“Unfortunately, with this condition, if you’re not using the medication optimally, then you may not be getting the treatment that you need, or it may not work as well,” says Dr. Krapf.

Ideally, you would have an amazing Lichen Sclerosus specialist to walk you through the best way to apply topical steroids for your specific situation. But, unfortunately, many of us don’t. So here are some general guidelines to follow to make sure you’re getting the most from your topical steroid.

Opt for a steroid ointment instead of a cream.

In general, a steroid ointment is recommended instead of a steroid cream. Ointments are thicker, making them more soothing and moisturizing to the skin. It’s also easier for the medication to penetrate down to the bottom layer. Creams tend to have alcohol in their bases, which may burn if you have fissures or small cuts. 

Learn more about steroids and bases here.

Soak for 15-20 minutes before applying.

Before you apply your topical steroid, it’s important to soak first for 15-20 minutes. This will soften the thickened skin of Lichen Sclerosus, making it easier to apply the steroid and help it penetrate to the bottom layer. You can soak in warm water with or without anything in the water.

While soaking is the gold standard before applying, there are options if soaking doesn’t work for you. Dr. Krapf says the next best thing is to have a warmer or hot shower, pat the area dry and apply the steroid right away afterward. If you’re traveling or can’t shower, you can hold a warm washcloth to the area for 10-15 minutes, then pat dry and apply.

Soak your vulvar just like you would steam your face before a facial.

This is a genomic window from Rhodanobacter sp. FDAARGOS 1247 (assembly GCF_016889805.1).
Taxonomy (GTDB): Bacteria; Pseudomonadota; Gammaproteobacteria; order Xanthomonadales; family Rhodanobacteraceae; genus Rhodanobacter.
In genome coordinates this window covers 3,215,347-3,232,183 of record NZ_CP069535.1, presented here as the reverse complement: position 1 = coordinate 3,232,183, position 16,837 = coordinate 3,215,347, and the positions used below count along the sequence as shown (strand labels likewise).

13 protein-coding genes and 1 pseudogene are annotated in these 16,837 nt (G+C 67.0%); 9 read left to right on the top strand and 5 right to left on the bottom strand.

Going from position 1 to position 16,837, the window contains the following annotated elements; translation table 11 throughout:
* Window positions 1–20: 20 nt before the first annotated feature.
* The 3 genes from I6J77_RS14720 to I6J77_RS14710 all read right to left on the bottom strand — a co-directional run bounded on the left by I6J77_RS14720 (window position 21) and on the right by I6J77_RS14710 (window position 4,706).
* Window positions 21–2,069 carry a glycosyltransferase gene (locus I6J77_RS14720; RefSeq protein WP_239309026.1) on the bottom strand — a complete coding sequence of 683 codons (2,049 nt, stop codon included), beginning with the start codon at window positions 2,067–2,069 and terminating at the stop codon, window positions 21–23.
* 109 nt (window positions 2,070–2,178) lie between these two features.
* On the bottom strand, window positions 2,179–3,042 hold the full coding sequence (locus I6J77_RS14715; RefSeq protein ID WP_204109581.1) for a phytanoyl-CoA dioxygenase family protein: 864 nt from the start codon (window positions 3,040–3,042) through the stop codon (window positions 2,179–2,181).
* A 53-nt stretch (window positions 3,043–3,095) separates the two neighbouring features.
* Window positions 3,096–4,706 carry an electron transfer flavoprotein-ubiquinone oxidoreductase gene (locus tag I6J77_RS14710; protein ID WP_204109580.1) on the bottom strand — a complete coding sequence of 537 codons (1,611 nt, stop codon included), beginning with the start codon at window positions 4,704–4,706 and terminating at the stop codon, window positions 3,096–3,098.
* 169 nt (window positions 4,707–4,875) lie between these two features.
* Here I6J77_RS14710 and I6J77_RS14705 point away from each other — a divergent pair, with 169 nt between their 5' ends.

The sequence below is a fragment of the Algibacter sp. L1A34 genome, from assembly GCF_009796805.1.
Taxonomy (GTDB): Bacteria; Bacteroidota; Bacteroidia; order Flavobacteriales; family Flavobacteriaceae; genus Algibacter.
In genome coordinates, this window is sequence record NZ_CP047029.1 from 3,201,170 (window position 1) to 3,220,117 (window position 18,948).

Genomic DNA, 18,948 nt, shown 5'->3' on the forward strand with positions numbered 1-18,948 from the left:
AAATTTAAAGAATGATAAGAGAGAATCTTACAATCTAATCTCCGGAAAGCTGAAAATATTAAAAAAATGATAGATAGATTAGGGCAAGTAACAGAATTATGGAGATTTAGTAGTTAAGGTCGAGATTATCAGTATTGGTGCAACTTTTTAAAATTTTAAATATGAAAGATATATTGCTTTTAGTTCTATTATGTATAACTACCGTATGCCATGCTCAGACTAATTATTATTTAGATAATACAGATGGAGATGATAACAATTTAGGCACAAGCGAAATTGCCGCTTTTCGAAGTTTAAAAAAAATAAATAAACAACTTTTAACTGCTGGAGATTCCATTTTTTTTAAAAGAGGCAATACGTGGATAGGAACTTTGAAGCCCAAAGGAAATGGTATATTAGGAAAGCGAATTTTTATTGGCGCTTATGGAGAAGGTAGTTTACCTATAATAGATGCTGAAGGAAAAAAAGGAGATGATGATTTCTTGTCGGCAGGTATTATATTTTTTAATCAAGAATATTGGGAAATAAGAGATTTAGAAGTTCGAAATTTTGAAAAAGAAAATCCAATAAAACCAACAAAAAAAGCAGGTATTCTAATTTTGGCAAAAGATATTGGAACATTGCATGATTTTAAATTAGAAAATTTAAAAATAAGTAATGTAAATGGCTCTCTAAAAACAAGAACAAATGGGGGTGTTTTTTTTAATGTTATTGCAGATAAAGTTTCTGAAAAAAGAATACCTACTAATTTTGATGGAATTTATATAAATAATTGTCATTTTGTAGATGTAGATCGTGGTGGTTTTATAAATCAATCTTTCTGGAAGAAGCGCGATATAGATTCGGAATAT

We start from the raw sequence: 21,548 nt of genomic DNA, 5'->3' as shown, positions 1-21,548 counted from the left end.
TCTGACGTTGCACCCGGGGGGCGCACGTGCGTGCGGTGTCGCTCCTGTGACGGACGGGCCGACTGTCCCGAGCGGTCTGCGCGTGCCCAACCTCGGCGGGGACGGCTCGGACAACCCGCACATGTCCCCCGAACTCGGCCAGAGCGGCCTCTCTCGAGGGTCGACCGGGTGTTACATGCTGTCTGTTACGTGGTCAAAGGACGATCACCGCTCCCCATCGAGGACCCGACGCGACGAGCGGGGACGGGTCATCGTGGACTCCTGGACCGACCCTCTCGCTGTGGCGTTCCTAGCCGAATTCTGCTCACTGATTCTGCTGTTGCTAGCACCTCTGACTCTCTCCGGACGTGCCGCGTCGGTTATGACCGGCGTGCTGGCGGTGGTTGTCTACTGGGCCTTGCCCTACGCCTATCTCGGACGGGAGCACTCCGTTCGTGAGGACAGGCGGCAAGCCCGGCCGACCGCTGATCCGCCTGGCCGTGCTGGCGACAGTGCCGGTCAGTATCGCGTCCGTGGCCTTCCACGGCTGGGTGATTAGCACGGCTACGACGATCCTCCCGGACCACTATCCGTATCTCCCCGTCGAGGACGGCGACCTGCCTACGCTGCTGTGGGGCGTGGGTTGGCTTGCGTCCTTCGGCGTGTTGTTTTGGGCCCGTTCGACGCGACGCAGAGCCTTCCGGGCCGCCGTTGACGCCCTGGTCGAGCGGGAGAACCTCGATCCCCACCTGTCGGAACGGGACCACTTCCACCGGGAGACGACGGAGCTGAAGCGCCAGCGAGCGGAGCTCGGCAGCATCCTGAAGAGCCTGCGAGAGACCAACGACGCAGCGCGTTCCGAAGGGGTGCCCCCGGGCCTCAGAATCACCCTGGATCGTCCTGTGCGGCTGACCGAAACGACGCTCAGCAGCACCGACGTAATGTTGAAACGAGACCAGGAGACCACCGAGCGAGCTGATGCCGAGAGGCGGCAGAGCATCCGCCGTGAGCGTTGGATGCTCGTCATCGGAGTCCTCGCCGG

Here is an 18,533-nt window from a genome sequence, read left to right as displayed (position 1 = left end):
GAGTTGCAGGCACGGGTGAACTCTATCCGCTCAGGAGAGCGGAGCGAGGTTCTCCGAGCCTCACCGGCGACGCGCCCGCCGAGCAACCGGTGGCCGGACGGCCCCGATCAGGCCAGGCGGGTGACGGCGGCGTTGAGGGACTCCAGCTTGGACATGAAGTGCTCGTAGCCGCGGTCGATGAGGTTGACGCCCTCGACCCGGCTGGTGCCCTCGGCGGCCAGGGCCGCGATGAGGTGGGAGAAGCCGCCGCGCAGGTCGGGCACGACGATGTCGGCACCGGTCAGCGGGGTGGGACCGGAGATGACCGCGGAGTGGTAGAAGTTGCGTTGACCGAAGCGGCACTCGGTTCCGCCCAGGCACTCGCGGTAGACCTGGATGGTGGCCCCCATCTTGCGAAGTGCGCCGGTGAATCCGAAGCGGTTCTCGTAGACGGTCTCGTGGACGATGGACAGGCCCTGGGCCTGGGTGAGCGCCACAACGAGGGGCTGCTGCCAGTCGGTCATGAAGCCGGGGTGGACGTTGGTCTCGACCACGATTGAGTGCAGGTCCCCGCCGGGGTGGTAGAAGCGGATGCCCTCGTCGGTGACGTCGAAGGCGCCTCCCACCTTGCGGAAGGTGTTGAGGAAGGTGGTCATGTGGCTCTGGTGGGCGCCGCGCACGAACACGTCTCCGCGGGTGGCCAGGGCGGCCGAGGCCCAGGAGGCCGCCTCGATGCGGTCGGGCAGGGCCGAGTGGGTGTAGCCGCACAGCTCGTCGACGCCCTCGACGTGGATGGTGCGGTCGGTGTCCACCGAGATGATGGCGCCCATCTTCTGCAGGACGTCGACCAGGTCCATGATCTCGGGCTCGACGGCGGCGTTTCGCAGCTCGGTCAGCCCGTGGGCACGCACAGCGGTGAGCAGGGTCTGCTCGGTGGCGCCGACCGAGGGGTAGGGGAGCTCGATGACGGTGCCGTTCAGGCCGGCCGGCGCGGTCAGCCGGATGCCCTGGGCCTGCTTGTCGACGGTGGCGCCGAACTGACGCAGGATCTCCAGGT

“It depends on how thickened the skin is. If the skin is very thickened, then I would definitely recommend soaking first,” says Dr. Krapf. “As the medication is working over time and the skin becomes more healthy and less thickened, you can probably get away with some of these other logistical ways.”

Rub it in well.

After you’ve soaked, pat the area dry and apply the topical steroid. Be sure to really rub that steroid in to help it penetrate all the way down to that bottom layer. Even if the skin is softened by soaking, it won’t penetrate if it’s just a layer of steroid on the top of the skin.

In general, Dr. Krapf recommends that people rub in their steroids for a minute and a half or even two minutes. It seems really long, but a timer can help make sure that you rub it in long enough.

Use a pea-sized amount.

When it comes to topical steroids, more isn’t necessarily better. You really only need a pea-sized amount each time you apply, as long as you’re doing it the right way. 

“It’s more important to do it in the exact correct way rather than slathering this all over the place and thinking that more is better, when actually it’s about technique,” Dr. Krapf says.

Dr. Gayle Fischer, a dermatologist with an interest in vulvovaginal skin, once explained in a podcast I listened to that if the Lichen Sclerosus skin is white, you’re not using enough steroids. If it’s red, you’re using too much. You want your skin to be right in the middle. And, you want to be sure to listen to your body. When I’m treating a flare-up, if I start to feel burning and irritation after I apply, I know it’s my body saying I can taper down the steroid.

According to Dr. Krapf, too much topical steroid can also lead to a vulvar yeast infection. 

“It’s not like a typical yeast infection that you would think of with the white clumpy discharge and all of the itching. It’s more of a baby diaper rash kind of yeast. Sometimes we will see that, especially when people are applying too much,” she explains.

How often should you apply topical steroids for Lichen Sclerosus?

How frequently to apply the topical steroid will depend on your clinical situation of how thick the skin is, and where the thickened skin is. You may be advised by your health care professional to apply more often if you have a lot of inflammation or less often if you are in remission.